Last year, a parole board determined he had been rehabilitated and no longer posed a danger to society.
As part of his early release and until 2026, he is under nightly house arrest from 11 p.m. to 6 a.m. He must wear a tracking device around his ankle at all times and is barred from leaving the country.
A free man, Hershtik sat recently with the AP in his office in the central city of Rehovot, Israel.
His start-up is waiting for regulatory approval to merge with a company called NextGen Biomed, which trades on the Tel Aviv Stock Exchange and would make Scentech public.
Hershtik said the company's product is being finalized for detecting COVID-19 through a patient's breath, and it is working to add other diseases such as certain cancers as well as depression. The product is meant to provide on-the-spot results in a non-invasive way.
The company has received a patent for its technology in Israel and said it is preparing to apply for FDA approval soon.
Hershtik said the merger values the company at around $250 million and that he has raised more than $25 million in funding over the last two years through private Israeli investors. A large part of the investment is from Hershtik's own money, although he won't say how much. Prisoners in Israel aren't barred from doing business, but
Hershtik's success is rare.
His company is backed by prominent Israeli names, including Yaakov Amidror, who chairs NextGen and is a former chief of the country's National Security Council.
'According to the rules of the country, the man is allowed to rehabilitate. He paid his price and he rehabilitated. So there is no reason not to help him rehabilitate,' Amidror, who testified to the parole board on Hershtik's behalf, told the AP.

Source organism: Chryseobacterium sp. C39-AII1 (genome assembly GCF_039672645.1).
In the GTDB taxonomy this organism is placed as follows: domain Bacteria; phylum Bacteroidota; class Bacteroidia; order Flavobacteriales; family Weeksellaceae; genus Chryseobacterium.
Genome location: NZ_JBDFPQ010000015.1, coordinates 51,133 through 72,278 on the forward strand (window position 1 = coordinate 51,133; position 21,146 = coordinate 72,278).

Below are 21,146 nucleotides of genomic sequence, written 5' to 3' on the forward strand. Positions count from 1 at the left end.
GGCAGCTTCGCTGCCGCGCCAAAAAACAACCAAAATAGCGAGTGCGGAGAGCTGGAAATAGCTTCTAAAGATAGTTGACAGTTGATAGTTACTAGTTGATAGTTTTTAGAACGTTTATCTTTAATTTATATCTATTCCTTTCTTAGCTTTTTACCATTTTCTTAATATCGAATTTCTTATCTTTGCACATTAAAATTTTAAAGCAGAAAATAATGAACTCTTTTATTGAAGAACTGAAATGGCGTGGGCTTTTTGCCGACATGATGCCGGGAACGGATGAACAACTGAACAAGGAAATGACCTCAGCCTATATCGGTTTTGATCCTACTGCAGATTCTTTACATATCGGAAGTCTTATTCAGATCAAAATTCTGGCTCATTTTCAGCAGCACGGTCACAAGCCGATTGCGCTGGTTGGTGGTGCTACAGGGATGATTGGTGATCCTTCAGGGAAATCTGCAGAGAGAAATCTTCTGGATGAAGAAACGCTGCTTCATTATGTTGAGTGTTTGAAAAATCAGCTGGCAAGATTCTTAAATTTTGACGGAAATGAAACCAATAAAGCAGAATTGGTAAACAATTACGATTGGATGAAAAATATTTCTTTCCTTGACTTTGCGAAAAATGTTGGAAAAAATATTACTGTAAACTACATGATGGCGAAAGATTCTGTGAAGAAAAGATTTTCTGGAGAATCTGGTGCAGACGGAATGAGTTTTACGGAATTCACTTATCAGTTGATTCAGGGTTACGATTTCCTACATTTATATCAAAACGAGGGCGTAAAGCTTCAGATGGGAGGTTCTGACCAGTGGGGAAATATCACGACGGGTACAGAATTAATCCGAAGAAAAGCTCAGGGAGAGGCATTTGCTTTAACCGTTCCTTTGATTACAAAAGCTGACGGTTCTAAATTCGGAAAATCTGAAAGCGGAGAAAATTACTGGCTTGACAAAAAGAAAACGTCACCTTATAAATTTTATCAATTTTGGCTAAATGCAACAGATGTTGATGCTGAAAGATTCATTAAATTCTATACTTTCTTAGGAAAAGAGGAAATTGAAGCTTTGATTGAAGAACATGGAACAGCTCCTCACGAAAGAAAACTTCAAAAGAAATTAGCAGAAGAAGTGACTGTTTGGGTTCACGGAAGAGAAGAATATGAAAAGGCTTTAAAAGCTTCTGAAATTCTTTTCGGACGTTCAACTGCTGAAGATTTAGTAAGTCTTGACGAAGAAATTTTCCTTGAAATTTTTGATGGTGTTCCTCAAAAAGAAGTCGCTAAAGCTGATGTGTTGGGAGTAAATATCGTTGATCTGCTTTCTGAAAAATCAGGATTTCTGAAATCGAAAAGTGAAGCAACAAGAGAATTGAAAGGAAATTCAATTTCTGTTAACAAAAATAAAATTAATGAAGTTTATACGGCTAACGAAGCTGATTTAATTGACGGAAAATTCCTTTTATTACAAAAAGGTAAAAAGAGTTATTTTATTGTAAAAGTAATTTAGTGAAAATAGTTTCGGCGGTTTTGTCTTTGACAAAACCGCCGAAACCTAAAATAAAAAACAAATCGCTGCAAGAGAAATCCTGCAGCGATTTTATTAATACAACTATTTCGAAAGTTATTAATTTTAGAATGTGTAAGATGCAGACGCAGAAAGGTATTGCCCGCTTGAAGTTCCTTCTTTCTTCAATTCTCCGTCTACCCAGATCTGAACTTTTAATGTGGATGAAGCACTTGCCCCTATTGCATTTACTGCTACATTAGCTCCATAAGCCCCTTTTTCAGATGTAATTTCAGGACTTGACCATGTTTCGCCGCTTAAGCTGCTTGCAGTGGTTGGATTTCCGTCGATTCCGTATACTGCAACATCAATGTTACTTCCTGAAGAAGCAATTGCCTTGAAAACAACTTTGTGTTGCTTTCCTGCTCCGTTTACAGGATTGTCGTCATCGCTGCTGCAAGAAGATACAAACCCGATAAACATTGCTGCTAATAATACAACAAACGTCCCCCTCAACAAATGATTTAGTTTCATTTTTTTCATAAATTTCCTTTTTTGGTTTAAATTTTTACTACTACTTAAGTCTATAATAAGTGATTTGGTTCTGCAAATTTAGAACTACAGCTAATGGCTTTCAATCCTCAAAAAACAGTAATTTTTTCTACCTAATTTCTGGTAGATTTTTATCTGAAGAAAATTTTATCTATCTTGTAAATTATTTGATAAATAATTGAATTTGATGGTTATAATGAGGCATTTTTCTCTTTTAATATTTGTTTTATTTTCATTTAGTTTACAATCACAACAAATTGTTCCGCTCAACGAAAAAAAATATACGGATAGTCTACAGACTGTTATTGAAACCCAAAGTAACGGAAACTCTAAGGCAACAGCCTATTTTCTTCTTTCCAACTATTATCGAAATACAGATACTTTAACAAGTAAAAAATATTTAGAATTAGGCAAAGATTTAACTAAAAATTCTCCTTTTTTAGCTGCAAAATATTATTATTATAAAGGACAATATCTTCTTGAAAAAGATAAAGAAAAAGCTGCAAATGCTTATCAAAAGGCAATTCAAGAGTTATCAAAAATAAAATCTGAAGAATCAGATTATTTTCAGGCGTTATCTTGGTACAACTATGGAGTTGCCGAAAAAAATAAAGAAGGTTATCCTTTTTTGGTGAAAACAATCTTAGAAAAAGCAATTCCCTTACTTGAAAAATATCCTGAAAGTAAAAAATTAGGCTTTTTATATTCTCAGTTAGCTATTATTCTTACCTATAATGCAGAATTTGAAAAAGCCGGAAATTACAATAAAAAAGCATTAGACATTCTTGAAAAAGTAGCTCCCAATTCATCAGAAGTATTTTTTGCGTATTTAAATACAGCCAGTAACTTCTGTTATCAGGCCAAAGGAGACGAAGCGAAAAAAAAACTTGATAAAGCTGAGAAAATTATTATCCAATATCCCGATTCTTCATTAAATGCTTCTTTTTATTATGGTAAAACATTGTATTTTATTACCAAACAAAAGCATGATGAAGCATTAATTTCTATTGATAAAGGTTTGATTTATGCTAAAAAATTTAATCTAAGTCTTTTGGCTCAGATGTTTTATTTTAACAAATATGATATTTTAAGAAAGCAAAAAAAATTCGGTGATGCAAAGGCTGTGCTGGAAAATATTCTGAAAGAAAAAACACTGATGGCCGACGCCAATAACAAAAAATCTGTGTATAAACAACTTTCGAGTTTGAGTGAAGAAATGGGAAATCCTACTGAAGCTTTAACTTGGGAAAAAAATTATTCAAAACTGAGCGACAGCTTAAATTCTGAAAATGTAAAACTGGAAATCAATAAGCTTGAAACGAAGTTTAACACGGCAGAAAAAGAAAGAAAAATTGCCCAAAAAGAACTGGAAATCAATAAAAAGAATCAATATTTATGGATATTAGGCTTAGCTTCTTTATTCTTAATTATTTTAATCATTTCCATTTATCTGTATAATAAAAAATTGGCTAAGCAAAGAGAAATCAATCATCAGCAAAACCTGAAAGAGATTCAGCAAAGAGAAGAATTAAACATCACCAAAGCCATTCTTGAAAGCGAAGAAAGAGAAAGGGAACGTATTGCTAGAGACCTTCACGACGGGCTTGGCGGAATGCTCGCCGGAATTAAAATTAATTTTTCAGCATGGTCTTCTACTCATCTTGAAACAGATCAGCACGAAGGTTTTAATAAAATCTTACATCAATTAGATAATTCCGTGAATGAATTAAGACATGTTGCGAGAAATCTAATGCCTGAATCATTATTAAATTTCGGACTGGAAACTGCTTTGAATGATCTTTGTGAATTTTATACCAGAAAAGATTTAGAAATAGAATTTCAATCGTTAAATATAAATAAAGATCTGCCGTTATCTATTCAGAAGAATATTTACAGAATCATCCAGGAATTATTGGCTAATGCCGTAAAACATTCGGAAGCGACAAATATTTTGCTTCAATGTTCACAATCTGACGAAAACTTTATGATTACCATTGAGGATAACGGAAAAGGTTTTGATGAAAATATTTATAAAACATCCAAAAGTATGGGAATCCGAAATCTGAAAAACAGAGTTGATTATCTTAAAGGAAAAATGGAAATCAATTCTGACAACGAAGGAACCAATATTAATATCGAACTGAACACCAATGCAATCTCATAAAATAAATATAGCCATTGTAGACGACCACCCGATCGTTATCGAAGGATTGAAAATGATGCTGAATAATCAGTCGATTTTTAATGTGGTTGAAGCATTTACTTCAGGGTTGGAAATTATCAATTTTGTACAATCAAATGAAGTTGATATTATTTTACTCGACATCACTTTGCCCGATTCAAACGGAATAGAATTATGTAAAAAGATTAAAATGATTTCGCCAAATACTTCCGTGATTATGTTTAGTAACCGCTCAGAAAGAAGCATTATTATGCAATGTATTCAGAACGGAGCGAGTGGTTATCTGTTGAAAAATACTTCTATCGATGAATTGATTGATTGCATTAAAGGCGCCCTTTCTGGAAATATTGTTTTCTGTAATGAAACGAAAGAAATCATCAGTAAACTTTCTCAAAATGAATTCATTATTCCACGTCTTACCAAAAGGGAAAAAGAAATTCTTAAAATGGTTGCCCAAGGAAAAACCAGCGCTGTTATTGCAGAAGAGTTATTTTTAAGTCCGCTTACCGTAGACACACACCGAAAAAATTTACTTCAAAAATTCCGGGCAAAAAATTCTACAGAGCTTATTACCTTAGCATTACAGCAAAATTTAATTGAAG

But Hershtik's past is already haunting him. Hershtik was demoted from CTO earlier this year to his current position, in part because he didn't want his crime to scare away investors.
'Harel has always said if for some reason his presence is a problem and the company would be better off without him, that he's willing to leave the company,' said Drew Morris, a board member and investor.
As Scentech seeks to take its product to market, investors will need to decide whether Hershtik's rap sheet influences where they put their money.
Ishak Saporta, a senior lecturer at Tel Aviv University's Coller School of Management, said he believed investors would be drawn to the company's potential for profit rather than deterred by Hershtik's history.
'What concerns me here is that he became a millionaire. He paid his debt to society in jail. But does he have a commitment to the victim's family,' Saporta asked.
Tovia Bat-Leah, who had a child with Sela, suggested he help fund her daughter's education or create a reptile museum in Sela's name.
'He served his time but he should also make some kind of reparation,' she said.
Hershtik sees the good that could come about from the company as the ultimate form of repentance. He said he could have used his smarts to create any sort of company with no benefit to society but chose health tech instead.
'Trust me, this is not for the money,' he said.